The pungent rotten egg smell occurs when spoilage and sulphur combine, but that's so distinctive I would be surprised if anyone confused it. Especially since you had good temperature control, I would eat it without hesitation. Most life-threatening foodborne illness is odorless, colorless, and tasteless anyway, so I would rely on my cooking over my nose (seafood is an exception).
posted by wnissen at 10:15 PM on November 7, 2012

Not sure. We had some chicken that, while it should have been fresh, smelled a bit 'eggy'. I decided to cook and eat it anyway, but when we tried it, it tasted eggy too, and that was worse than the smell. The meal ended up being mostly thrown out, although neither my wife nor I were ill as a result.
posted by pipeski at 1:53 AM on November 8, 2012

Did you store, defrost, prepare or cook the chicken in containers, bowls or pans that you also use to cook eggs?

I've noticed that in cafes I frequent that do a roaring breakfast trade (which in my part of the world means lots of poached, scrambled and fried eggs) the plates, cutlery and even the water glasses carry an undeniable 'eggy' smell even though they appear perfectly clean. It's not bad or sulfurous but definitely eggy.

Someone once suggested to me that it was due to all the egg residue being emulsified and re-cooked in the dishwashers; basically cooking egg leftovers in a thin protein glaze over everything in the dishwasher load at the relatively high temperature of a commercial dish-washing machine.

I've noticed it at home too, when I have washed plates and a pan I have used to cook and consume scrambled eggs (or maybe French toast?). I rarely eat eggs at home partly for this reason. I call it "egg-dishwasher-transference".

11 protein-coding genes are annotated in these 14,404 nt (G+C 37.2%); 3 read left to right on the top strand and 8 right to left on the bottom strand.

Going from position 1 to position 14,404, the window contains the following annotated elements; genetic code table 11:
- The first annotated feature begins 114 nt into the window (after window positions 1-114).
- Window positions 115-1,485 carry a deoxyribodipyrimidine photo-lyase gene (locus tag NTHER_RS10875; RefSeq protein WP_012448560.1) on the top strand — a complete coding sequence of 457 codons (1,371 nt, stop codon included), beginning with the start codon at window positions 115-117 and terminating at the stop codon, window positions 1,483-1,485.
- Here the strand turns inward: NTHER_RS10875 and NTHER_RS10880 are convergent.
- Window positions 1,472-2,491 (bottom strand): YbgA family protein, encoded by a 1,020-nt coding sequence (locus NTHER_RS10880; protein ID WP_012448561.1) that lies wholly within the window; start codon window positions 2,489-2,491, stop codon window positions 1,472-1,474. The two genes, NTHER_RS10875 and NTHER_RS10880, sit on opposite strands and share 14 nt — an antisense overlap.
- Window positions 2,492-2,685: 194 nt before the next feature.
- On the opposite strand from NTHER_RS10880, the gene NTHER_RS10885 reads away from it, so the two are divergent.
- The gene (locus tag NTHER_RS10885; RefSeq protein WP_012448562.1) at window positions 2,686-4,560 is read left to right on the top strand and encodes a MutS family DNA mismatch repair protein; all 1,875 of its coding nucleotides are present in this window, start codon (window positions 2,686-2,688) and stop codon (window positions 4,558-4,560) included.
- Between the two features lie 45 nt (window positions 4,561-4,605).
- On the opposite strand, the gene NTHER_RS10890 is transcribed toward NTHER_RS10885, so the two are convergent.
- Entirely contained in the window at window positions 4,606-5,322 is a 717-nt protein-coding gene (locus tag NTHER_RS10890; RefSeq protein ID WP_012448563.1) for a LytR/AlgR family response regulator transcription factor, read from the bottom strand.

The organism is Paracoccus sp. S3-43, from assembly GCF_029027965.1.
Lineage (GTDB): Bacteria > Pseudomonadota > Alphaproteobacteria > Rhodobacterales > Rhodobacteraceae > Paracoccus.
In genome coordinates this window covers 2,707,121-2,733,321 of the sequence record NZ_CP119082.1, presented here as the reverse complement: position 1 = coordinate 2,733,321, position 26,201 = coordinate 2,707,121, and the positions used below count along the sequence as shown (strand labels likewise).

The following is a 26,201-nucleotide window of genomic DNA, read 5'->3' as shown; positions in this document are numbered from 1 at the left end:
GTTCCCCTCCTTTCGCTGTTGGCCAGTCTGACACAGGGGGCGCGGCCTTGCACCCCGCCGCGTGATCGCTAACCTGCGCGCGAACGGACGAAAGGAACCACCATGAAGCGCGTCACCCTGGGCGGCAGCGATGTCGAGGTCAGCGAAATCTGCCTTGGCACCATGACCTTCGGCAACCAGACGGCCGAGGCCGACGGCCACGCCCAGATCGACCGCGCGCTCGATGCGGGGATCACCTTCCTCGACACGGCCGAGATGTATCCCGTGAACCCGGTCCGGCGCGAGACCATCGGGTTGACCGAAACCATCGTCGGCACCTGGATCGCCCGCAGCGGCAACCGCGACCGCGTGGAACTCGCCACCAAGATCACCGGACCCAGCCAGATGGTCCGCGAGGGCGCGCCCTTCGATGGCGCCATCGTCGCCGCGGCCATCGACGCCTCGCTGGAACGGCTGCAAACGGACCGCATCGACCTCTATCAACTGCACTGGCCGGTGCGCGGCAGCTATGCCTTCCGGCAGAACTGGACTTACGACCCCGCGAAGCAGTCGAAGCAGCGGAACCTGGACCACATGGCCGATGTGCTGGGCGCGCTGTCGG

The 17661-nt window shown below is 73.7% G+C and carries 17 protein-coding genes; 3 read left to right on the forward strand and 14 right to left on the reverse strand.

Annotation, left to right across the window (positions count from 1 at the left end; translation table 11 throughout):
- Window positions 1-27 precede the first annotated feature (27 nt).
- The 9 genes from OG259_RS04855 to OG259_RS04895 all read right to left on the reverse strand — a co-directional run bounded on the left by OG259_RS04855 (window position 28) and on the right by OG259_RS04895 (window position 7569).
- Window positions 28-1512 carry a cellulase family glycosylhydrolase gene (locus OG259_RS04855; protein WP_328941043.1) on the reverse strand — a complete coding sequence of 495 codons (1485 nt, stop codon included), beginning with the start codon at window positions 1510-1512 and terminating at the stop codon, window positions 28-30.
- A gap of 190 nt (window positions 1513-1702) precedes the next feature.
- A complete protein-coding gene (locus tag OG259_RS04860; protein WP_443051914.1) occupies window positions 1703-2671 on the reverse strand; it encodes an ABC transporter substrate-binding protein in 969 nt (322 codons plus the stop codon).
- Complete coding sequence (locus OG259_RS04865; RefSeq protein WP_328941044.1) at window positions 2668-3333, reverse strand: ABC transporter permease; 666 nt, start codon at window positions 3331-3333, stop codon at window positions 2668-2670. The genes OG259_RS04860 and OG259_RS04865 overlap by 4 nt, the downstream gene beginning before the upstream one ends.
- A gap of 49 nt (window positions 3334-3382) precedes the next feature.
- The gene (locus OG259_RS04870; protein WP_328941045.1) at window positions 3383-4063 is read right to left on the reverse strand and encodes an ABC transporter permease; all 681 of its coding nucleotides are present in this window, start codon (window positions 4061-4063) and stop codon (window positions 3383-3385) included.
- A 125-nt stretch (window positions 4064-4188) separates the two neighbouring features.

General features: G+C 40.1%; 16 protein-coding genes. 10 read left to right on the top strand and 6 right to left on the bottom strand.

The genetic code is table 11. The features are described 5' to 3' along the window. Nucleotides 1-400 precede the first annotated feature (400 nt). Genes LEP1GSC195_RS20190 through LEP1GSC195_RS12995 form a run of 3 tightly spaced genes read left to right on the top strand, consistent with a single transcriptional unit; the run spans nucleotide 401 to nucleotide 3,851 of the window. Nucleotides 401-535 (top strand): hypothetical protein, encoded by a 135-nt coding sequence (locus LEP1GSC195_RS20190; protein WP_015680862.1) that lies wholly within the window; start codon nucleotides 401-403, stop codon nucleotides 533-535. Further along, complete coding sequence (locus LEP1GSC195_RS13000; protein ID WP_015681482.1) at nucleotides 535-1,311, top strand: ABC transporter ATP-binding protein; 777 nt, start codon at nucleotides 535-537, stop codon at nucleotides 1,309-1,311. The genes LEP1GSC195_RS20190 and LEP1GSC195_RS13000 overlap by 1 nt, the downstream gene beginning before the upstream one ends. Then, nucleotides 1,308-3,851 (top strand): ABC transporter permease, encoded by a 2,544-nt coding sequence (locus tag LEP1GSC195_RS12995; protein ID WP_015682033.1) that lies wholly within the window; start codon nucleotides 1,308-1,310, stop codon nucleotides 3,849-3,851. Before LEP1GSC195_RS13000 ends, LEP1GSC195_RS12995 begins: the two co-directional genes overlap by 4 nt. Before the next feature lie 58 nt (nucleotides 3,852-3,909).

posted by evil_esto at 2:33 AM on November 8, 2012

I just don't like that taste. I don't like the taste of reheated chicken AT ALL.

If you mask it with a sauce or use it in a recipe, it should be okay. It should taste okay if you make it into chicken salad.

It's safe to eat, I just think it tastes gross.
posted by Ruthless Bunny at 6:34 AM on November 8, 2012

I am sensitive to smells. I sense all chicken smells like egg - particularly noticed with raw or unseasoned, cooked chicken. That makes sense as otherwise the seasoning would overwhelm the egg smell. I think it makes sense as eggs come from chickens and vice-versa. Do you otherwise smell raw, fresh or unseasoned chicken to know what it usually smells like? Sulfur is different than egg and would indicate not fresh to me. Also mildly rotting is very different than egg smell.

I find some eggs have a stronger smell than others. Same with the chicken. I think it has to do with the feed. I buy my eggs from a local farm and never get that "egg-dishwasher-transference" (thanks, evil_esto) - vegetarian feed may be a contributor?

Travelling this weekend I grabbed a couple hard-boiled eggs from the hotel buffet that were so strongly smelling of eggs that I couldn't eat them. Also the color of the yolks was so pale as to be closer to the white than actual yellow. Again, feed related?
Many years ago I worked at a dog kennel. We fed the uneaten dog food to the ducks living in the pond in the back. Once we got one of the duck eggs and cooked it. Smelled like dog food. Coincidence? I think not. Feed matters.
posted by kimmae at 6:36 AM on November 8, 2012

Response by poster: Thanks for the advice everyone! I'm guessing it's probably ok as long as the smell dissipates completely when heated. Just to be extra-safe I'll thoroughly braise it when I reheat it to remove any lingering trace of bacteria.
posted by 1024x768 at 4:31 PM on November 8, 2012